The EPA’s Citizen’s Guide to Cleanup Technologies Series 11: Vapor Intrusion Mitigation
Environmental Enlightenment #212
See our Newsletter, Environmental Enlightenment #200, for introduction to one highly valuable, plainly written series of Citizen’s Guides published by the EPA at http://www.clu-in.org/products/citguide
With this issue we introduce the EPA’s Citizen’s Guide to Phytoremediation. You can reach it through the hyperlink under the blue header below.
Intrusion is practiced by intruders who intrude.
To intrude is to come in rudely or inappropriately; enter as an improper or unwanted element.
Intruders are generally not welcome: bugs, pests, noxious vapors, explosive gas, radiation, viruses, and the burglar next door, to name a few.
In Los Angeles, vast developments sit on formations loaded with methane (an odorless, colorless, toxic and explosive gas), and measures are implemented to block the methane from intruding into or accumulating within spaces.
Toxic vapors originate from spills of volatile industrial chemicals into underlying soils. The chemicals emit vapors that travel sideways from the source area.
(DNAPLs stands for Dense Non Aqueous Phase Liquids. It means liquids that are not water and heavier than water. Dry cleaning solvents are one example.)
This image shows a case in which the leaking contaminant has reached groundwater and is migrating far with the movement of the water. Being carried away, it volatilizes (partitions) from the water and moves up toward inhabited structures.
In other cases, the vapors will travel laterally in the form of subterranean “clouds.”
One practical way to know if vapors are intruding is by placing samplers inside the spaces of interest.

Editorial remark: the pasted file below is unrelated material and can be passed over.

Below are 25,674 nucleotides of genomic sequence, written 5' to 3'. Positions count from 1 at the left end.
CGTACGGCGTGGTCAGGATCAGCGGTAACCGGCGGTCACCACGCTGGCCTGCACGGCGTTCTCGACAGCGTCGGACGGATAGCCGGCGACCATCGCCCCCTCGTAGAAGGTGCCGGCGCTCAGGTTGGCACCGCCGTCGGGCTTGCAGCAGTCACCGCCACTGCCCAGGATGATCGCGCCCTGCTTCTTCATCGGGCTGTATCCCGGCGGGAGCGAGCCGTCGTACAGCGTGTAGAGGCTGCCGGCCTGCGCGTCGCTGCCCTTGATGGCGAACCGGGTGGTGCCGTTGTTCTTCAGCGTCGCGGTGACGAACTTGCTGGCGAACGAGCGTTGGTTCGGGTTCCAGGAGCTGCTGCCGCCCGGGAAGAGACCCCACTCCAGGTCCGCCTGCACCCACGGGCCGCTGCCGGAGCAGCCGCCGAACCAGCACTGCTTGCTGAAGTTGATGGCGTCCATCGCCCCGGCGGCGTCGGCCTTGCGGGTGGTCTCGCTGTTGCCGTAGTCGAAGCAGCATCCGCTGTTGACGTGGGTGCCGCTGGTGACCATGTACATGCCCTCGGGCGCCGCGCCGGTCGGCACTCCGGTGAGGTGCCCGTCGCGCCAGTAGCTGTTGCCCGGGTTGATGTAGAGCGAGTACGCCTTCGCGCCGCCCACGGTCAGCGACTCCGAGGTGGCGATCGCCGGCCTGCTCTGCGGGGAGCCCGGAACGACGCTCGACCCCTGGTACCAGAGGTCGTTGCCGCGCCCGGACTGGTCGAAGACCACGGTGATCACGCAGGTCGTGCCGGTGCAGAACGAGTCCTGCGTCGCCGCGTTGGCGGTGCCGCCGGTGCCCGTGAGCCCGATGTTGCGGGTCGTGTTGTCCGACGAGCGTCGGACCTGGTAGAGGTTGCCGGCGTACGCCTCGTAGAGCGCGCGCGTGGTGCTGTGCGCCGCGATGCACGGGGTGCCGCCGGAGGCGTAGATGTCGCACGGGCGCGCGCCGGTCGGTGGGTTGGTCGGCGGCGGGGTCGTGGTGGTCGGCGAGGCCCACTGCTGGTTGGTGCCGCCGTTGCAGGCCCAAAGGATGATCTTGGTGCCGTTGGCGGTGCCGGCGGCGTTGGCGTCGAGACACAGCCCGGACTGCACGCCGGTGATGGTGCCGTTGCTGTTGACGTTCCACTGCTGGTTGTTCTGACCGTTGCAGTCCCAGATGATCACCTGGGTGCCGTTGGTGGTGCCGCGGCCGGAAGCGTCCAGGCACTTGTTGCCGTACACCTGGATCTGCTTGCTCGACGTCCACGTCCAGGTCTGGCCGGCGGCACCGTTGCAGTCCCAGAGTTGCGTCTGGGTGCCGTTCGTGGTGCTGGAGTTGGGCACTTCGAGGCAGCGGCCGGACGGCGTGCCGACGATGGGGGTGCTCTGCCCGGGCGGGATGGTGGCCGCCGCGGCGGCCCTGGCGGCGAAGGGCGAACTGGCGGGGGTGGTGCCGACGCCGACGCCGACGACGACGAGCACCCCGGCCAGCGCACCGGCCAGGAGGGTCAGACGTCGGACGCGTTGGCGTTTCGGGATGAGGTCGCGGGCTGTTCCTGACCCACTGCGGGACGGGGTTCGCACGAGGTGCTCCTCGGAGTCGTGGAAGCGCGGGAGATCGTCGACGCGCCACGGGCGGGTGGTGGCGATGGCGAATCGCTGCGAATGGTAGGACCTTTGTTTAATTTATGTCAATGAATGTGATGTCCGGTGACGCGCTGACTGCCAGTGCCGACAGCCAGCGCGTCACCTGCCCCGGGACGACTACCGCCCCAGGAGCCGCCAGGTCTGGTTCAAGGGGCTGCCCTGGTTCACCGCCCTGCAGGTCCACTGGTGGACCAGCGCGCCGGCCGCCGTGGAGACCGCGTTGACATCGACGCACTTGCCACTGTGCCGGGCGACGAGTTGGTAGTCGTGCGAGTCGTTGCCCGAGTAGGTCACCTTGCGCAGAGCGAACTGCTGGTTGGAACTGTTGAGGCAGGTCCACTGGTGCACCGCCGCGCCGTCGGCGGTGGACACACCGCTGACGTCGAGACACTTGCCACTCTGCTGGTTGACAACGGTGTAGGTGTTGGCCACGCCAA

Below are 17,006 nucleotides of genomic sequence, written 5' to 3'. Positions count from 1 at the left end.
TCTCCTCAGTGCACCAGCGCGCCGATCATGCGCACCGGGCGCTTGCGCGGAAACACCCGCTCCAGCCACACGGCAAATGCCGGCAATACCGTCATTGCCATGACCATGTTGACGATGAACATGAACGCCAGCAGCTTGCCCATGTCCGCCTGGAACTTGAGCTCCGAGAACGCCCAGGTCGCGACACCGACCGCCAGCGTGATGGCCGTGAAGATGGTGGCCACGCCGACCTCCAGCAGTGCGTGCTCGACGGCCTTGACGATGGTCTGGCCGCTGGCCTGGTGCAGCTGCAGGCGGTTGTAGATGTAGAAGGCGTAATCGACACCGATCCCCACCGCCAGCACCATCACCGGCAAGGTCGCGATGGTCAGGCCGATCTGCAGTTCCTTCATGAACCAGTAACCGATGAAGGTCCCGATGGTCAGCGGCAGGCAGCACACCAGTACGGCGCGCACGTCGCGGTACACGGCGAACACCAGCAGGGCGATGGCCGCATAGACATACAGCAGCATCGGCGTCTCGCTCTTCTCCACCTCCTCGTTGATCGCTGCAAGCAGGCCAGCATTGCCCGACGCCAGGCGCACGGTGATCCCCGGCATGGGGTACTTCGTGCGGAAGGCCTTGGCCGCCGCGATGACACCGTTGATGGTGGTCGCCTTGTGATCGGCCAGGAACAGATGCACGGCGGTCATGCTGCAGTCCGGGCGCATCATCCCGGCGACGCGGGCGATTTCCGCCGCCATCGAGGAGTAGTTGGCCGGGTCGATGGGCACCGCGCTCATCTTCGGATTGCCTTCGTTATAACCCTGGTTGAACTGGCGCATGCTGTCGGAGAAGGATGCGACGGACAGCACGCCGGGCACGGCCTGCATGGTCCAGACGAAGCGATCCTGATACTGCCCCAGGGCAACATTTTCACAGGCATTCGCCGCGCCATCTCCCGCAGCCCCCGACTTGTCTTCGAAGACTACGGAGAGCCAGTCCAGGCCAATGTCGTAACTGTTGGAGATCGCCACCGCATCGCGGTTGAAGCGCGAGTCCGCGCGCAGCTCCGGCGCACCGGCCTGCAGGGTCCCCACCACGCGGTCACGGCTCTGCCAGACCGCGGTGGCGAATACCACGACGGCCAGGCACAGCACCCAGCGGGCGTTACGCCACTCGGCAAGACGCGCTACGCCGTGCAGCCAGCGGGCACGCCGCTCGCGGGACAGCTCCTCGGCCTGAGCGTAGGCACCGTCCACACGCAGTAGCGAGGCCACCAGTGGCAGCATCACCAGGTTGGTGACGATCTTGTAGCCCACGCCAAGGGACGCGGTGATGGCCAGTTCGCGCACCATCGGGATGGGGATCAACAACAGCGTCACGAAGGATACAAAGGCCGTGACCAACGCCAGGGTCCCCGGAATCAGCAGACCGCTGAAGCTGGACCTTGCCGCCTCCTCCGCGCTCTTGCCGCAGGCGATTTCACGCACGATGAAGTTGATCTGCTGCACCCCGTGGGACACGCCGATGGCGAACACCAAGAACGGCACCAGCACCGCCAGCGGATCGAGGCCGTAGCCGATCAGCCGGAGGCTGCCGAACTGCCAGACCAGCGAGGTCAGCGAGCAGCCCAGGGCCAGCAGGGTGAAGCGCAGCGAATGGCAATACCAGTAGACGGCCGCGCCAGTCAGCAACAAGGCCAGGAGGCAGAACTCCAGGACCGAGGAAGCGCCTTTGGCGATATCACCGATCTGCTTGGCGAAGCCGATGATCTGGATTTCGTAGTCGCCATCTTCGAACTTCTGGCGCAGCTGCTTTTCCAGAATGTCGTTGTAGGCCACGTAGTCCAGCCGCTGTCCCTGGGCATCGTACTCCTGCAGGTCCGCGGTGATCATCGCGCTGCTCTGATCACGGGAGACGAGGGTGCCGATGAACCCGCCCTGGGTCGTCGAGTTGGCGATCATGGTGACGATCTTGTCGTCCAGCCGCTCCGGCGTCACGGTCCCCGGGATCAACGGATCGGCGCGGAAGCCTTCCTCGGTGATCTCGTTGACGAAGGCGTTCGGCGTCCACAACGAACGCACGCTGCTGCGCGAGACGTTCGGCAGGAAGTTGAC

This procedure demands multiple sampling episodes because different spaces are ventilated at varying rates of ventilation, because rates of intrusion vary with the seasons and during days and nights, and the integrity of slabs, floors and walls changes over time.
To overcome these variables, scientists developed theories that attempt to predict rates of intrusion by measuring the levels of the volatile chemicals in the subsurface soils and calculating probabilities of intrusion to the inhabited places.
These models are highly theoretical.
Further, the risk models estimate levels of risks in terms of the number of people that are allowed (by the model) to contract cancer over time. For example, one such number for residences is one in a million in 70 years.
The models are theoretical, but in the absence of better tools they are used in the evaluation of the risks to public health and provide thresholds numbers for regulatory demands to perform cleanup projects.
Models of risks and the theories behind them develop over time.
At the end of the day, a practical tool could be direct sampling of the indoor air in multiple events, comparison of the results with levels of same chemicals in the outdoor environments, and implementation of mitigating means where risks are suspected.
Go to the EPA’s Citizen’s Guide to Vapor Intrusion Mitigation at http://www.clu-in.org/download/Citizens/a_citizens_guide_to_vapor_intrusion_mitigation_.pdf for the rest. It is simple and fun to read.
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